The negotiations have begun between BBC and FOM…

…but for the BBC, it didn’t end well.

Multiple outlets are reporting this morning that the BBC are attempting to renegotiate their television contract to broadcast Formula 1. – Bernie Ecclestone turns down BBC plea to renegotiate F1 contract
Daily Mail – BBC set to pull plug on live F1 with Abu Dhabi Grand Prix set to be swansong race
The Times – BBC rebuffed in bid to revise F1 deal

As the three headlines show, the news is bleak.

The articles say that the BBC met with Formula One Management and commercial rights holder Bernie Ecclestone in his Kensington office yesterday afternoon, following the announcement minutes earlier that the BBC were making further cuts to various budgets, including BBC Sport. Simply put, the offer by the BBC to renegotiate the financial aspect of the contract was refused by Ecclestone. The current cost of the contract is between £15 million to £20 million per year for the BBC.

Various quotes from Ecclestone are making the rounds in the broadsheet papers listed above, which can be summarised as follows, this from The Telegraph: “We had a chat with them [BBC] today. What they would like to do is not spend as much money. They want to know if they can schedule it different ways or pay a bit less now. They don’t have a lot of choice because they’ve got a contract with us. They’re there for another three years. Beyond then [2018], I’ve no idea. I don’t know what’s going to happening tomorrow morning. I can’t tell you what I’m going to do in two years’ time. Definitely, we want them to carry on [with the BBC]. Of course.”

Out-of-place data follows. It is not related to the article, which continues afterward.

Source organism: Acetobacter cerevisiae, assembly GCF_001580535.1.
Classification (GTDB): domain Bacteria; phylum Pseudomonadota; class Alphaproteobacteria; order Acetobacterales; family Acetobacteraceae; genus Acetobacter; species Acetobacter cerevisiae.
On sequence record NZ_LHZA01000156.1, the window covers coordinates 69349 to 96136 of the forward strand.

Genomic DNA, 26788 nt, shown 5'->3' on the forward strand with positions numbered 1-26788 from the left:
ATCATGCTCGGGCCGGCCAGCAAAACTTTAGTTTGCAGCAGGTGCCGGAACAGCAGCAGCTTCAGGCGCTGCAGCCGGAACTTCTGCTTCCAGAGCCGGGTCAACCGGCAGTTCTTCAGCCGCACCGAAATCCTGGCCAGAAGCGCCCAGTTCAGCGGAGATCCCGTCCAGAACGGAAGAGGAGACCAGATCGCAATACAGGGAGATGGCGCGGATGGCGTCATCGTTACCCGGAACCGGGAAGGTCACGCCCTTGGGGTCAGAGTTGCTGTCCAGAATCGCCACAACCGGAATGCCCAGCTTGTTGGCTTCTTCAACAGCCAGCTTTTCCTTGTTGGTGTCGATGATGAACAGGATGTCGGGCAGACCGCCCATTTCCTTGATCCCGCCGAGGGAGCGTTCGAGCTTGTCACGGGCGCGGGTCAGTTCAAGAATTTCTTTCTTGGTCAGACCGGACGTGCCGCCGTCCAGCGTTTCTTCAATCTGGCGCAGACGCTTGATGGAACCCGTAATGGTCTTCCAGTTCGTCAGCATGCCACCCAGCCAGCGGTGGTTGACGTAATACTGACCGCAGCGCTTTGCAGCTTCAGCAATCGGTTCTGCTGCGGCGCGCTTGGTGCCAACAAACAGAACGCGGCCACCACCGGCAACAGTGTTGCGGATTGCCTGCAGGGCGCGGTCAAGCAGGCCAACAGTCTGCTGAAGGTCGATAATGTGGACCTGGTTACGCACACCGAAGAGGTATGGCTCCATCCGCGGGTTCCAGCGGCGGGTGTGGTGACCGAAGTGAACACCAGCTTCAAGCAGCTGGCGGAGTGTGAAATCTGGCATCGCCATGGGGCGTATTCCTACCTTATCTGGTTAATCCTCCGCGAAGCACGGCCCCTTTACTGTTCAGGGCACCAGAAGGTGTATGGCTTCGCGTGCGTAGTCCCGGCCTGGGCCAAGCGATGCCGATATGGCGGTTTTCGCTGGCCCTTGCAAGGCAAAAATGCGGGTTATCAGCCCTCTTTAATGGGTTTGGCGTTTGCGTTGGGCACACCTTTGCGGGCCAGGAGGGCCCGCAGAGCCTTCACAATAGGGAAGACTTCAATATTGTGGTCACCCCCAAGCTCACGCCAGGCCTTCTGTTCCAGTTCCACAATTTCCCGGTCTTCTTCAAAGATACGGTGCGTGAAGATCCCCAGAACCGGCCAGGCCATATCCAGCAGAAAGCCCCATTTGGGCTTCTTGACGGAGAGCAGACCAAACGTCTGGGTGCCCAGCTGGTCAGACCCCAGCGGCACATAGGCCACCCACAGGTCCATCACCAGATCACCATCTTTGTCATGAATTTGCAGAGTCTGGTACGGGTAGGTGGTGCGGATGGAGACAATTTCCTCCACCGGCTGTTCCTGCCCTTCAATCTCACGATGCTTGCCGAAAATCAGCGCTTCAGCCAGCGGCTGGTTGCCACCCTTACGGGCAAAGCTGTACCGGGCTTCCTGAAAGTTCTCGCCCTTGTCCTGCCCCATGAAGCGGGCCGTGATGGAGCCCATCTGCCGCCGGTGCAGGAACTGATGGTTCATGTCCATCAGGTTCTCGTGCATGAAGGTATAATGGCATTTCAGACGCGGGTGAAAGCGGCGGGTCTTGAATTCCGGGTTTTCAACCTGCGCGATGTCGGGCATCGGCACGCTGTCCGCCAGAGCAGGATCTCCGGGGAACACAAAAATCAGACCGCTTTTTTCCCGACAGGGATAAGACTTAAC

Ecclestone claims that he has not had contact off any other broadcasters concerning future Formula 1 rights. On the BBC side of things, Daily Mail have reported that an e-mail from BBC’s Director of Sport Barbara Slater, circulated to BBC Sport staff, does not list Formula 1 as part of their crown jewels. Most startlingly perhaps is the suggestion from Charles Sale and Jonathan McEvoy of the aforementioned Mail that the Abu Dhabi Grand Prix will be the last live Grand Prix on the BBC. Yes, that is Abu Dhabi, which takes place in just ten days time, with the BBC either screening highlights only from 2016 or the rights transferring to another free-to-air broadcaster.

ITV is the broadcaster suggested by the Daily Mail. Sale is either hitting the mark, or extremely wide of it. Suggesting that ITV could formulate a team, and put aside the relevant money by Melbourne in four months time seems far-fetched to me. Some of Sale’s track record has been hit and miss, notably claiming earlier this year that BT Sport would broadcast La Liga exclusively live, only for Sky Sports to officially claim the rights a few hours later.